Sounds reasonable, but why exactly did we spell out "english" instead of "en" ?
Seems the abbrev is much easier to extract from LANG or browser prefs ...

Andreas  

-----Urspr√ľngliche Nachricht-----
Von: [EMAIL PROTECTED] [mailto:[EMAIL PROTECTED] Im Auftrag von Tom Lane
Gesendet: Mittwoch, 22. August 2007 17:11
An: Oleg Bartunov; Teodor Sigaev
Cc: pgsql-hackers@postgreSQL.org
Betreff: [HACKERS] Naming of the prefab snowball stemmer dictionaries 
[bayes][heur]
Wichtigkeit: Niedrig

I notice that the existing tsearch documentation that we've imported fairly 
consistently refers to Snowball dictionaries with names like "en_stem", 
"ru_stem", etc.  However, CVS HEAD is set up to create them with names 
"english", "russian", etc.  As I've been absorbing more of the docs I'm 
starting to wonder whether this is a good idea.  ISTM that these names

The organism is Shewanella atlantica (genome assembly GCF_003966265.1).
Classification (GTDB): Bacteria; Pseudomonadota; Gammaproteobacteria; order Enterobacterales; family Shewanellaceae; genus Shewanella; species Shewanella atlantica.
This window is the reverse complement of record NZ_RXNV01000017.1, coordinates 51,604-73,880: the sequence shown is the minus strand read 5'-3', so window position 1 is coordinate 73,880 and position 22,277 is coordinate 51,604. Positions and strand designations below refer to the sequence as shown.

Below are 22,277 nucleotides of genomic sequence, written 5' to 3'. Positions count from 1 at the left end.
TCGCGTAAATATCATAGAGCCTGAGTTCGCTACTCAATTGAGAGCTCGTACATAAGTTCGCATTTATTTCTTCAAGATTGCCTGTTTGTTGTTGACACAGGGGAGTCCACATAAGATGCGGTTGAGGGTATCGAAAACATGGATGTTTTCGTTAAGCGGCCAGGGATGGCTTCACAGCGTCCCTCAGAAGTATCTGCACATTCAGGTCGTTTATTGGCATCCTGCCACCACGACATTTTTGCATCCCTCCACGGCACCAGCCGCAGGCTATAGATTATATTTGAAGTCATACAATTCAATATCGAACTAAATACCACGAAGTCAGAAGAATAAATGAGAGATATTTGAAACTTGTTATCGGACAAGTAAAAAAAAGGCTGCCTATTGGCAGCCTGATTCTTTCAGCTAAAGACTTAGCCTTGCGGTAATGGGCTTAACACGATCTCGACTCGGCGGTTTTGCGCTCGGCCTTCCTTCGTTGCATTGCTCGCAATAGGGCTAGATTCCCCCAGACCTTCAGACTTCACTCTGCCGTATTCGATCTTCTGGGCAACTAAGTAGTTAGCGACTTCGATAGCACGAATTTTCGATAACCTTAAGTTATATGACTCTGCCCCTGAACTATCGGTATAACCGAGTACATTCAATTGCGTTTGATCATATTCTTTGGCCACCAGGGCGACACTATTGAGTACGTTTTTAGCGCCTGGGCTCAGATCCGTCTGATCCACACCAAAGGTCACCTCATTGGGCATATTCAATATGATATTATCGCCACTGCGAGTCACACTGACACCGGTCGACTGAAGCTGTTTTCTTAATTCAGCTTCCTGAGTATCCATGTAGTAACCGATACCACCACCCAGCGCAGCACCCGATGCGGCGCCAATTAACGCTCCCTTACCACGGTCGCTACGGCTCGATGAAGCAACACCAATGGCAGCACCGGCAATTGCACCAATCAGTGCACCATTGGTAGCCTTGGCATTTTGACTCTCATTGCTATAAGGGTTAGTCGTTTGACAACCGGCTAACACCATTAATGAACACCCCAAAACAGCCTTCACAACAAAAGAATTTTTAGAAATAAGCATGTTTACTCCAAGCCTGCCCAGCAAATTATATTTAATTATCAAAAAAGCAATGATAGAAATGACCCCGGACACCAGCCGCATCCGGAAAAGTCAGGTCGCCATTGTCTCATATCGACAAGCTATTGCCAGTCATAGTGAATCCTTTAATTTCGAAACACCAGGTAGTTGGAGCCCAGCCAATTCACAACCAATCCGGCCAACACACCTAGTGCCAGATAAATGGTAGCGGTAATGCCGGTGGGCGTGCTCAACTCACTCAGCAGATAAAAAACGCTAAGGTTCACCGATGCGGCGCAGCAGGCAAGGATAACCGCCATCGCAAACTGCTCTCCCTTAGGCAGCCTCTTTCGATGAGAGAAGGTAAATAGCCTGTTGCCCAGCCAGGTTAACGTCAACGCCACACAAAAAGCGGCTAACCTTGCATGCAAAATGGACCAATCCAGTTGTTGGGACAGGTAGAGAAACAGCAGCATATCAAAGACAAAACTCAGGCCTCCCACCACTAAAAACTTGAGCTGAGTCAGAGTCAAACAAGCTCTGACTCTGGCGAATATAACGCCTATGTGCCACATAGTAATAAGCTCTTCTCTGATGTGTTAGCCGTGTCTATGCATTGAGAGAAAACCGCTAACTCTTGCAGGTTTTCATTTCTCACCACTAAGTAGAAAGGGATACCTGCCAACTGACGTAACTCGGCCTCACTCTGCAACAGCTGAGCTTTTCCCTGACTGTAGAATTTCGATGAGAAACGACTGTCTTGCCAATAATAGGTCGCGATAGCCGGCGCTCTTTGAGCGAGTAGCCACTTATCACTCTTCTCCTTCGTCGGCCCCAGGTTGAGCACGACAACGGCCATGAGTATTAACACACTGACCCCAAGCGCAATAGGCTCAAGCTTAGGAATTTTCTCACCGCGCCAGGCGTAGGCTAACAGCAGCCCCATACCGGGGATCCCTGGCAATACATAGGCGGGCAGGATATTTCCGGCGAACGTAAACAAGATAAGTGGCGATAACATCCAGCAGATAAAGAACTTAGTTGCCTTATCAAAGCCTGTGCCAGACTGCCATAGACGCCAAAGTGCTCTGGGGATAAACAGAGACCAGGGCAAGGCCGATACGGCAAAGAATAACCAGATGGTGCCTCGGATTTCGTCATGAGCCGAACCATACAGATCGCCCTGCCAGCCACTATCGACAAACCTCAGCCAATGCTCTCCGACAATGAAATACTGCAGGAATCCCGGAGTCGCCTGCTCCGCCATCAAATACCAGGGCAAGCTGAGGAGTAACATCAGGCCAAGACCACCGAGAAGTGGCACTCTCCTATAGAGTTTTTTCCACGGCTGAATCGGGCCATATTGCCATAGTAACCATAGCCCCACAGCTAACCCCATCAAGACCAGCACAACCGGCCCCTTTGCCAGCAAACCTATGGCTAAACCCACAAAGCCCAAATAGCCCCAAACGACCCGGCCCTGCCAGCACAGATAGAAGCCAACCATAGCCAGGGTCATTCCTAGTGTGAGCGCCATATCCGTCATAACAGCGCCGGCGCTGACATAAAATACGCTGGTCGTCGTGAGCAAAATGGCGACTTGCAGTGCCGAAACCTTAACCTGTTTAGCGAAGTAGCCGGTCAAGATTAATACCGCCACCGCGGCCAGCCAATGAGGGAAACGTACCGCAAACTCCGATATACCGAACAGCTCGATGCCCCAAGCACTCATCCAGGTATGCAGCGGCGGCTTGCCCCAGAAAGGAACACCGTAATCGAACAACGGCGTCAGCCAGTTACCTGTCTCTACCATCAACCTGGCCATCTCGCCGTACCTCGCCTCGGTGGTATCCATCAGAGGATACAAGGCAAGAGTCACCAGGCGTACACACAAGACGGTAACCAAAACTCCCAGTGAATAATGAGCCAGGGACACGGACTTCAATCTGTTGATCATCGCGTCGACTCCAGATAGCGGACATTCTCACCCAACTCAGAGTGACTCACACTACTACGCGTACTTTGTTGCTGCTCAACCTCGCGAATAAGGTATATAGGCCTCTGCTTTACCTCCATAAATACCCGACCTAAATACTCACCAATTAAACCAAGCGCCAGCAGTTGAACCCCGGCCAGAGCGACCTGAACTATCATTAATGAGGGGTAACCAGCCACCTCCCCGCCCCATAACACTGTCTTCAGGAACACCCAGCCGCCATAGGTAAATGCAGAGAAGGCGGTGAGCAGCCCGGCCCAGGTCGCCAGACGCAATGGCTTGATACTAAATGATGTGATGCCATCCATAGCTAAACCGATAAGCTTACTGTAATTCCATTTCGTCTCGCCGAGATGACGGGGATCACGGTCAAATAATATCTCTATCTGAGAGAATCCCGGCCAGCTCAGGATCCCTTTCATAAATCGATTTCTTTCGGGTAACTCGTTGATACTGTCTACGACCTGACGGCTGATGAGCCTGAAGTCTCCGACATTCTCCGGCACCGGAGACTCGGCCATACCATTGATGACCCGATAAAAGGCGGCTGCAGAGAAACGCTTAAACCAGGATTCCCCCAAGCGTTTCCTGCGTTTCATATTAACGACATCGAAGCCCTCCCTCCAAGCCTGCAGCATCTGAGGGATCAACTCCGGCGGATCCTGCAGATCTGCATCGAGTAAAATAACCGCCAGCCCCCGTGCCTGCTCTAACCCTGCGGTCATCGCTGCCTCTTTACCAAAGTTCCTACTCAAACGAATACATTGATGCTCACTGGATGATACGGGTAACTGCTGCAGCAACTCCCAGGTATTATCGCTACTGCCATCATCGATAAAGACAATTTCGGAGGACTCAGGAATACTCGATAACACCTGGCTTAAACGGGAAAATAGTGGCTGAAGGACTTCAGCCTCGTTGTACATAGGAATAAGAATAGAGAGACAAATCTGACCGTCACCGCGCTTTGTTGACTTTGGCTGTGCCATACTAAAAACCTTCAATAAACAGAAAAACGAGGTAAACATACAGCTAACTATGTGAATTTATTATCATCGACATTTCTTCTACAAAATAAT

encourage a novice to think that the one dictionary is all you could need for a 
given language; and there are enough examples of more-complex setups in the 
docs to make it clear that in fact Snowball is not the be-all and end-all of 
dictionaries.

I'm thinking that going back to the old naming convention (or something like it 
--- maybe "english_stem", "russian_stem", etc) would be better.
It'd help to give the right impression, namely that these dictionaries are a 
component of a solution but not necessarily all you need.

Thoughts?

                        regards, tom lane

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